Vince Cable needs to be the parliamentary leader of not just a party, but a movement

PUBLISHED: 22:07 29 July 2017 | UPDATED: 22:07 29 July 2017

Liberal Democrats leader Sir Vince Cable

Liberal Democrats leader Sir Vince Cable

PA Wire/PA Images

The Liberal Democrats need a spark. And Sir Vince Cable can provide it.

Vince Cable, if he plays his cards right, has a chance to take his still shell-shocked party and make it the natural political home for all who believe Brexit is set to be an unmitigated disaster.

To do so he’ll have to leave some of the semi-public concerns he’s raised, in the voter-enforced political exile he was in between the 2015 and 2017 general elections, about a second referendum on EU membership and free movement of people, in the dustbin of history.

There can be room for no such doubts now.

He needs to be the parliamentary leader of not just a party, but a movement.

The Liberal Democrats, whose heart is finally beating normally again after being on life-support following the near-death experience that was the failed Clegg experiment between 2010 and 2015, must be the heart and the voice not only of those who voted Remain last year but also of the Brexit-voters who believed the lies peddled by the Leave campaign and now feel betrayed and abandoned.

He has the opportunity to be the adult in a political world whose so-called leaders appear, almost universally, to be grown-up babies.

Theresa May who, weak and powerless following the career suicide that was calling this year’s nationwide poll, has left the fate of our nation, our prosperity, the future of our people and generations yet to come, to three unruly schoolboys; Davis, Fox and Johnson, who, reports suggest, are more concerned with plotting their own routes to the top job than worrying about the jobs of millions who will lose out if we leave the single market and the customs union.

And by a Labour leader who promises jam and lollies for all... one day ... but, on the dominating issue of our times, is at one with May and her Brexit Brigade.

How betrayed the young voters, who placed their trust in Comrade Corbyn, must feel.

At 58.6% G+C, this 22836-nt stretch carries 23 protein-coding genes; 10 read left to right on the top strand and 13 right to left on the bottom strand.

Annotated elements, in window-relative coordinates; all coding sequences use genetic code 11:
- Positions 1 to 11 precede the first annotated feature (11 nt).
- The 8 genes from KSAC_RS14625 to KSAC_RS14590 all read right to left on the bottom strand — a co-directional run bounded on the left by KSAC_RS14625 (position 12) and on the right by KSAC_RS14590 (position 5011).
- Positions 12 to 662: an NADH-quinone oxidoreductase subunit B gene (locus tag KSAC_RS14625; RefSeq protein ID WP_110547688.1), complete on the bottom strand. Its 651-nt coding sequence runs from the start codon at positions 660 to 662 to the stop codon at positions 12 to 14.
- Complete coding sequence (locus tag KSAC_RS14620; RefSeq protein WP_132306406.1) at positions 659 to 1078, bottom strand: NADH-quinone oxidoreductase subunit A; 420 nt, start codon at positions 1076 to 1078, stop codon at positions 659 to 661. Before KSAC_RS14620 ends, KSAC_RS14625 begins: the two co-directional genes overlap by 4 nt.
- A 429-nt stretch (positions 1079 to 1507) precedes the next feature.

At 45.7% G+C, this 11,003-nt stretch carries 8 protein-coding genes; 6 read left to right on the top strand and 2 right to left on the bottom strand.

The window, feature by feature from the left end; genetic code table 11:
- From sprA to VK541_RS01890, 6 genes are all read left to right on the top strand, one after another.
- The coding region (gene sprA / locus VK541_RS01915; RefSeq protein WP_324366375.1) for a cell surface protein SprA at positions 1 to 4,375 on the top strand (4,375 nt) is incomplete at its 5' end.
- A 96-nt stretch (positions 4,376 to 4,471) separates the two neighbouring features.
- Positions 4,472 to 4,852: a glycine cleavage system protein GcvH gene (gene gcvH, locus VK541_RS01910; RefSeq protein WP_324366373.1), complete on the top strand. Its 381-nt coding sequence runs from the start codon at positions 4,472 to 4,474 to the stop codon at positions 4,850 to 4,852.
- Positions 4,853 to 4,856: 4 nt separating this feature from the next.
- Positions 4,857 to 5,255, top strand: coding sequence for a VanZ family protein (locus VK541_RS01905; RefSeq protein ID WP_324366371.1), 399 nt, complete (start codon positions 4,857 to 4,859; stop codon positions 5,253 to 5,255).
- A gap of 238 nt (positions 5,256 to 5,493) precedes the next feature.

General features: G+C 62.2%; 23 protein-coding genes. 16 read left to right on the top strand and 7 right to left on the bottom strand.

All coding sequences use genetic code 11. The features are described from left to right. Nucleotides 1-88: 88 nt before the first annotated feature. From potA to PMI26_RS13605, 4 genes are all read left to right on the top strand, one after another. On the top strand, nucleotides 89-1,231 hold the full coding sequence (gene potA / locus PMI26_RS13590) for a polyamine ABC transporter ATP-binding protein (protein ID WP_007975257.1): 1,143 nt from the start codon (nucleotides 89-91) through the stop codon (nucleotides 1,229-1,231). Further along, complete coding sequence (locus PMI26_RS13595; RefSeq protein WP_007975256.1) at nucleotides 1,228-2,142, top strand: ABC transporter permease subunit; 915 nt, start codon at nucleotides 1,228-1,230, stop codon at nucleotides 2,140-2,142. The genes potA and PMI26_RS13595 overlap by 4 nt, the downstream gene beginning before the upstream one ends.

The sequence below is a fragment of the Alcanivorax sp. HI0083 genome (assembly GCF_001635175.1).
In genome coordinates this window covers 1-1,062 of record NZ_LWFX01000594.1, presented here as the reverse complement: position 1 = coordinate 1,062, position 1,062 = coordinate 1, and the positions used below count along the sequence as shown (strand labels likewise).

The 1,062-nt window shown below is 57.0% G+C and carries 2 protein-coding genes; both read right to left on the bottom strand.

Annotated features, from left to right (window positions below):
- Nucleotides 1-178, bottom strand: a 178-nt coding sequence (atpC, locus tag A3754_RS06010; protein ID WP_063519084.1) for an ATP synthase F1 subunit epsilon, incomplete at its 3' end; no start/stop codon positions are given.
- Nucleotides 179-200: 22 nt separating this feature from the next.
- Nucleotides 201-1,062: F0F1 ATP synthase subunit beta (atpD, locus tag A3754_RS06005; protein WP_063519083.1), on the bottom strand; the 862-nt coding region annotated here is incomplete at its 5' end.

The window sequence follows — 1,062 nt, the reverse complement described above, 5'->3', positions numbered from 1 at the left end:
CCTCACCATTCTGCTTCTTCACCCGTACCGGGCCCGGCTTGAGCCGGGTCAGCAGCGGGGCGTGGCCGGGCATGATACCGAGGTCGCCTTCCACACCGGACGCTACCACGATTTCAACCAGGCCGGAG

Heavily led to believe, before the June vote, that Corbyn and his far-Left gaggle of supporters that run the Labour Party were for a soft-Brexit, now find that they too believe we have to leave the single market.

That’s before we get on to Corbyn’s ‘promise’ to ‘sort’ past debt racked up in fees by millions of students which, we now learn, was merely an ‘ambition.’

The Liberal Democrats and indeed Vince Cable, who found himself during the Coalition years in the unfortunate position of heading the department that had to oversee the Cameron-Clegg policy of tripling fees, know all too well the cold political revenge that can be enacted by students scorned. I believe Corbyn will long live to regret making a pseudo-promise to our nation’s young which he had no intention of keeping.

Whilst the two major political tribes scrabble at the extremes, Vince Cable has a chance – following on from the hard work of former leader Tim Farron – to place the Lib Dems where most British voters still the political centre.

Now, that doesn’t mean being ‘centrist.’

I’ve never quite understood what being ‘centrist’ is all about, other than a kind of beige, dry, management of the affairs of the state. No, Vince, as a Social Democrat, has the opportunity to plant my party’s flag firmly in the soil as a liberal, centre-left, internationalist, green, pro-European movement.

A movement our nation has been crying out for these last few wild years.

He’s made a good start and coined a pithy soundbite, ‘exit from Brexit.’

On freedom of movement, about which – in the political wilderness of the last two years – he made the occasional not always helpful statement, he’s made clear that in the Lib Dems the members make the policy and our party’s policy is clear...freedom of movement is non-negotiable.

Vince, as party leader, must use every possible chance he has, in Parliament, in the press, and on the stump, to trumpet that the Liberal Democrats are the only Britain-wide party who believes the UK’s place is firmly at the heart of the European Union and who believe the people-not the politicians-must get the final say on any proposed deal the Government finally manages to strike.

Brexit isn’t inevitable, it never has been. It can and must be stopped. Vince Cable must and will lead that fight!

Mathew Hulbert is a former Lib Dem councillor in Leicestershire. He tweets at @HulbertMathew

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